Duct leaks are insidious and are one of the three biggest energy wasters in most homes. While leaks cost you through the loss of conditioned air, when these duct leaks cause negative indoor pressure, unconditioned air will be pulled in from outside and you will waste even more energy keeping your home comfortable.
The color of the shingles you choose for your build can have a significant impact on the building’s energy efficiency. The color shingles your clients choose can have significant effect on the temperature of the upper levels of the building. Attic temperatures can vary as much as 20 to 40 degrees F which in turn can reduce energy consumption by 20%.
Insulation can improve a home’s energy efficiency, but the efficacy of insulation is dependant on how it’s installed. Insulation products can only perform optimally if they are installed perfectly. Batt insulation, for example, will only achieve its R-value when it isn’t compressed. This occurs most often in roof assemblies where conventional trusses meet the exterior …
Do you leave your ceiling fans on even when you aren’t in the room? Some experts argue that ceiling fans aren’t doing you any favors if left on when no one is home. Fans are a great way to cool down because they evaporate sweat. When air moves across the surface of your skin, it …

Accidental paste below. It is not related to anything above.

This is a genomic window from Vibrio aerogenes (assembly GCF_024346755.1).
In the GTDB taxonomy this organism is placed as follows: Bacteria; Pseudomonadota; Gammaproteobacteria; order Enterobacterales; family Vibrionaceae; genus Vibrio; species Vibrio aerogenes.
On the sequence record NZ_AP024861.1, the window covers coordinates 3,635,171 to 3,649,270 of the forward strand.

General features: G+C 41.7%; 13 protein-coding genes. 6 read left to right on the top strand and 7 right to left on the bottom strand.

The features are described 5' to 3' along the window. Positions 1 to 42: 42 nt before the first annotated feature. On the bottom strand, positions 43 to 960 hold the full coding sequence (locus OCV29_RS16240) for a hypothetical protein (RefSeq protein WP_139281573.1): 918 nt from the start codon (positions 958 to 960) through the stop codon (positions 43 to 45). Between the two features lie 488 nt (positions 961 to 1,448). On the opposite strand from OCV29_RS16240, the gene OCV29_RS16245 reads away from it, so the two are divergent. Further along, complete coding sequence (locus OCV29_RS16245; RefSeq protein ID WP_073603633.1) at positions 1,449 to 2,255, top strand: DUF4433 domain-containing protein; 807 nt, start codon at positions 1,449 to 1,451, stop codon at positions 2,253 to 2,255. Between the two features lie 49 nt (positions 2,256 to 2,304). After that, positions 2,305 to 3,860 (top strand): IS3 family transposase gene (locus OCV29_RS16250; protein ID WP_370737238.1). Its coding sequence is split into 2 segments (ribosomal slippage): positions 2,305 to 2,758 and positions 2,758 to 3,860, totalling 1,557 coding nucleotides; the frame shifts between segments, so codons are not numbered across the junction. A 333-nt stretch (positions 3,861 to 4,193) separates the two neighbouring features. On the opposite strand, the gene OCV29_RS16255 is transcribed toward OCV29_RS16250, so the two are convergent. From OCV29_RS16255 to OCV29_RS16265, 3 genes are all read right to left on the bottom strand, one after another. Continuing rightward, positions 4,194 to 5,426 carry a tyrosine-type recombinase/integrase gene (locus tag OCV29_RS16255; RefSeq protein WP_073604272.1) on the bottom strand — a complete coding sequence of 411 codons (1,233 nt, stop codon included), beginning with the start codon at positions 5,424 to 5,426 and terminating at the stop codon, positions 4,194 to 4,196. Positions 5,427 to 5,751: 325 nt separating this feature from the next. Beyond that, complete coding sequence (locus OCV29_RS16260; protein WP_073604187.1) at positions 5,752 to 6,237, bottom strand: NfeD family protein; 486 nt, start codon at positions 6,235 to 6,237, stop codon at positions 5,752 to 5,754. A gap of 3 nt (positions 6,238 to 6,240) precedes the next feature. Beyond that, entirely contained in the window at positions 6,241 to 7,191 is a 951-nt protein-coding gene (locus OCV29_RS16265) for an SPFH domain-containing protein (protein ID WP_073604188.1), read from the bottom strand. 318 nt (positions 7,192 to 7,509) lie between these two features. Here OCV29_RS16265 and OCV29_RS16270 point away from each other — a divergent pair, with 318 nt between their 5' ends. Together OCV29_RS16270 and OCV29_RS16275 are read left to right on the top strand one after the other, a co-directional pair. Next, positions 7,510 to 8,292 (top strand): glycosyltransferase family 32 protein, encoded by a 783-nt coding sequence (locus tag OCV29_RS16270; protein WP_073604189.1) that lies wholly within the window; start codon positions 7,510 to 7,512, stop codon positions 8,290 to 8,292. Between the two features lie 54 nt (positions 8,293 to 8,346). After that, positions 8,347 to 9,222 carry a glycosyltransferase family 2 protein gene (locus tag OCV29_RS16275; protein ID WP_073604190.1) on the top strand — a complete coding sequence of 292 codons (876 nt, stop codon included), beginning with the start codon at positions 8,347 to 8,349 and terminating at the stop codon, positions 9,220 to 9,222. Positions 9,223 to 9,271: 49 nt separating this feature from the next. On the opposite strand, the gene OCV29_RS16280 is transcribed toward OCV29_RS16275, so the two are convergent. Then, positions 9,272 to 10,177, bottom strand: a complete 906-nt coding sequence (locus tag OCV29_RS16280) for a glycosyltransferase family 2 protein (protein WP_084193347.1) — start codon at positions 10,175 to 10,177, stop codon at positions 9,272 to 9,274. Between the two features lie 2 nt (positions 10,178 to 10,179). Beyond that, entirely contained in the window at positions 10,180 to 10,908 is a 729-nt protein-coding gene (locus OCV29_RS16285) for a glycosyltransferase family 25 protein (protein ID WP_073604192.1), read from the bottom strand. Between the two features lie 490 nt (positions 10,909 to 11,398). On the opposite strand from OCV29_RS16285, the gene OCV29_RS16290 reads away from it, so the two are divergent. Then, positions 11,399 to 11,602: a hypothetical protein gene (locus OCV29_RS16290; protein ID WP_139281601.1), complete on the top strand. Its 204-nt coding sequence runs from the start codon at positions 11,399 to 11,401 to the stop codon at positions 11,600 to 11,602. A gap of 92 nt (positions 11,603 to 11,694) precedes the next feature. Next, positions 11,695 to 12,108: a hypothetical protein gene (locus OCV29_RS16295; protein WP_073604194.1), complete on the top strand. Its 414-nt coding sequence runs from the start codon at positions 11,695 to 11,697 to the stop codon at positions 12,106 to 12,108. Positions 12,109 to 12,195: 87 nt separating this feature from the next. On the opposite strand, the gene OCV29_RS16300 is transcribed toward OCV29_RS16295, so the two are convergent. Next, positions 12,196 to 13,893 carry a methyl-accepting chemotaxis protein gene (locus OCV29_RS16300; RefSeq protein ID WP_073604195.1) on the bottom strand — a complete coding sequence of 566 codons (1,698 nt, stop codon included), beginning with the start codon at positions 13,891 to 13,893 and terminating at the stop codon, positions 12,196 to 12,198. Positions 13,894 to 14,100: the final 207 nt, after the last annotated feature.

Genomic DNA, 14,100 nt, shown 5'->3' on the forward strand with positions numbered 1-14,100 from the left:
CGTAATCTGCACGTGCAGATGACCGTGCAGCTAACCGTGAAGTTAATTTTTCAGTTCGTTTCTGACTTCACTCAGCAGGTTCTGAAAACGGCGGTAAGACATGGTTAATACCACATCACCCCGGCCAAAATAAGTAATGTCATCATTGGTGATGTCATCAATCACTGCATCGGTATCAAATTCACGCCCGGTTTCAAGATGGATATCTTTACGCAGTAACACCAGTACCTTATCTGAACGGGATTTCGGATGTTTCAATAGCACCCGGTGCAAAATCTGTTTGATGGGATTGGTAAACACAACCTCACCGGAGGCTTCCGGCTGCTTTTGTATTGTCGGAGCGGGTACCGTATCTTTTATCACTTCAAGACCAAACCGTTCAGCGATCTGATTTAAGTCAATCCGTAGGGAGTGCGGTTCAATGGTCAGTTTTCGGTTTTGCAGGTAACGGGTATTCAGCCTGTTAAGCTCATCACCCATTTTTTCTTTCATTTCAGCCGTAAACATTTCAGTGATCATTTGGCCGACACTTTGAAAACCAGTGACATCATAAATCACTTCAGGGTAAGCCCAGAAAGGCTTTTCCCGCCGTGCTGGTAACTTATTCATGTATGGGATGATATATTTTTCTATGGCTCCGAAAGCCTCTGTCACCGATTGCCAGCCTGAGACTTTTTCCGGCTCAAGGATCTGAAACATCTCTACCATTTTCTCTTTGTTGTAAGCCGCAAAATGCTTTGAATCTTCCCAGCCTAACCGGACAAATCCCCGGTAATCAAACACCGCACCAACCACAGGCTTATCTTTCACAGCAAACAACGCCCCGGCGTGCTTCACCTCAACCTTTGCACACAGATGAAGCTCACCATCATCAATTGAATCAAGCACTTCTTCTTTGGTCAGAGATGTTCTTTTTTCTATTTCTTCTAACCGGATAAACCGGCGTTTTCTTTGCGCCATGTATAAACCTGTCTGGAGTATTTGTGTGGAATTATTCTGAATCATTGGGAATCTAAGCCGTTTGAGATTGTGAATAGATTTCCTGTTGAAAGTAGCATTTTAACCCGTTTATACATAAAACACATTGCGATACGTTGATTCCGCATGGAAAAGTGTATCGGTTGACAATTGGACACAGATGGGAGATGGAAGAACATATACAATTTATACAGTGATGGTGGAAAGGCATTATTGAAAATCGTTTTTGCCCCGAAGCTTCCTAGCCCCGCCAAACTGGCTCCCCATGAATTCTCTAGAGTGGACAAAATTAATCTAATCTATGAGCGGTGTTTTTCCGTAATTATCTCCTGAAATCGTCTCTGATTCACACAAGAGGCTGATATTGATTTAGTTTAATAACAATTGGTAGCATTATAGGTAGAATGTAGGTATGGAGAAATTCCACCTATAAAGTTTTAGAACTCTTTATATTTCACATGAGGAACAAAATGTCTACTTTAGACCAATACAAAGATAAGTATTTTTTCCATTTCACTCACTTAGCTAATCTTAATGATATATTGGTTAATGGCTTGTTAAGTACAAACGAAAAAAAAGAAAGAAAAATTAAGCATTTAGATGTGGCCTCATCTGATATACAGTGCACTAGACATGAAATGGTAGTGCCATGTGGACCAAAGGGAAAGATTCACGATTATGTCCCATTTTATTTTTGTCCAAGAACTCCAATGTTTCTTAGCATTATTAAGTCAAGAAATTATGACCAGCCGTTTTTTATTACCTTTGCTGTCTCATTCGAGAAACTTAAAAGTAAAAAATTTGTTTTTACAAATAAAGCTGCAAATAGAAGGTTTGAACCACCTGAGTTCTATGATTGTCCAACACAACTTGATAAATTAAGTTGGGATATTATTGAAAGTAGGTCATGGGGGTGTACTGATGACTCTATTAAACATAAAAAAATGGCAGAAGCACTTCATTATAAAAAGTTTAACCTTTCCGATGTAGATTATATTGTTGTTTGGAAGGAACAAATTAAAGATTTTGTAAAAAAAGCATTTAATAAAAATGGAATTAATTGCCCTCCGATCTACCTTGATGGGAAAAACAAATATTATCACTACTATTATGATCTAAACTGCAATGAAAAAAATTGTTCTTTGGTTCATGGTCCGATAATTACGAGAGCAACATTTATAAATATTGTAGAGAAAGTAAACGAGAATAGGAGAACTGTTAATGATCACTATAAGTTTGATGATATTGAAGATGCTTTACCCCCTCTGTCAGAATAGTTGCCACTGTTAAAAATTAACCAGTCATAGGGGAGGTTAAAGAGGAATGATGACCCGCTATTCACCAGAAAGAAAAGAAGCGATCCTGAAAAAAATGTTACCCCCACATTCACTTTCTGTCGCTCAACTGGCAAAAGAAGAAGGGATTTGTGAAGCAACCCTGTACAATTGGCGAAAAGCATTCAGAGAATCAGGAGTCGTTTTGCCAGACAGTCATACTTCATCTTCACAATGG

“Energy Savings Start With The Framing.” As energy codes become more stringent and homeowners demand higher performing homes, designers are looking at innovative ways to improve the efficacy of their building envelopes. Insulated headers can really help to improve the R-value and provide wall cavity space for insulation. ASHRAE estimates that at least 4 percent of the wall assembly consists of headers. If 4 percent of your wall is not properly insulated, your energy envelope will not be performing at its best.
Building enveloped that perform poorly reduce energy efficiency, increase ROI times, and increase carbon footprints and utility bills for building owners. A blower door test can help to establish the airtightness of small to medium buildings, measure the flow of air between different areas in a building and test the airtightness of ductwork.
Radiant barriers have become somewhat shrouded in urban myth. They were not, for example, invented by NASA, but rather by the far less exciting German businessmen Schmidt and Dykerhoff in 1925.